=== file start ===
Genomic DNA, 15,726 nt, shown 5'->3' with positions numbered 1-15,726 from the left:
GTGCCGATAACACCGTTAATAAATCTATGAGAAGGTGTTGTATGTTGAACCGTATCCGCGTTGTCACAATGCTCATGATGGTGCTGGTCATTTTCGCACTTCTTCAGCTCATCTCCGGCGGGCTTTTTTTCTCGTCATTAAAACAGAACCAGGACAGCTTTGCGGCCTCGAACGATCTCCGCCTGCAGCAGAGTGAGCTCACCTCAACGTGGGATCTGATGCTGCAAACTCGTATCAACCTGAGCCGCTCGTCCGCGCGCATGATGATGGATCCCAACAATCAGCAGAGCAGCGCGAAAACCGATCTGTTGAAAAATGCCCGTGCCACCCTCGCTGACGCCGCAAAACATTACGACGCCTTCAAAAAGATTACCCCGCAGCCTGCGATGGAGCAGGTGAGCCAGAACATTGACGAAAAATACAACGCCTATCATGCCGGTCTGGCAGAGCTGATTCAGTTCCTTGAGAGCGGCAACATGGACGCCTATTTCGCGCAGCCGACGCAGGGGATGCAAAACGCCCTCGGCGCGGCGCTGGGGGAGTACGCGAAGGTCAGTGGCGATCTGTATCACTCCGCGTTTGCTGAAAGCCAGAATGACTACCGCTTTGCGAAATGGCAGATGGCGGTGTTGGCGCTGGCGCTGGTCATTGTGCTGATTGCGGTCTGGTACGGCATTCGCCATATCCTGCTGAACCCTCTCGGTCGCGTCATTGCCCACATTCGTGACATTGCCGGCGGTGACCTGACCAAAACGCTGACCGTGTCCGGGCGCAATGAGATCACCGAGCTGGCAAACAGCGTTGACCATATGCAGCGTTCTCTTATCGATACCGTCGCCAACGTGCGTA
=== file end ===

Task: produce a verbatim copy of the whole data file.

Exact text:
Genomic DNA, 15,726 nt, shown 5'->3' with positions numbered 1-15,726 from the left:
GTGCCGATAACACCGTTAATAAATCTATGAGAAGGTGTTGTATGTTGAACCGTATCCGCGTTGTCACAATGCTCATGATGGTGCTGGTCATTTTCGCACTTCTTCAGCTCATCTCCGGCGGGCTTTTTTTCTCGTCATTAAAACAGAACCAGGACAGCTTTGCGGCCTCGAACGATCTCCGCCTGCAGCAGAGTGAGCTCACCTCAACGTGGGATCTGATGCTGCAAACTCGTATCAACCTGAGCCGCTCGTCCGCGCGCATGATGATGGATCCCAACAATCAGCAGAGCAGCGCGAAAACCGATCTGTTGAAAAATGCCCGTGCCACCCTCGCTGACGCCGCAAAACATTACGACGCCTTCAAAAAGATTACCCCGCAGCCTGCGATGGAGCAGGTGAGCCAGAACATTGACGAAAAATACAACGCCTATCATGCCGGTCTGGCAGAGCTGATTCAGTTCCTTGAGAGCGGCAACATGGACGCCTATTTCGCGCAGCCGACGCAGGGGATGCAAAACGCCCTCGGCGCGGCGCTGGGGGAGTACGCGAAGGTCAGTGGCGATCTGTATCACTCCGCGTTTGCTGAAAGCCAGAATGACTACCGCTTTGCGAAATGGCAGATGGCGGTGTTGGCGCTGGCGCTGGTCATTGTGCTGATTGCGGTCTGGTACGGCATTCGCCATATCCTGCTGAACCCTCTCGGTCGCGTCATTGCCCACATTCGTGACATTGCCGGCGGTGACCTGACCAAAACGCTGACCGTGTCCGGGCGCAATGAGATCACCGAGCTGGCAAACAGCGTTGACCATATGCAGCGTTCTCTTATCGATACCGTCGCCAACGTGCGTA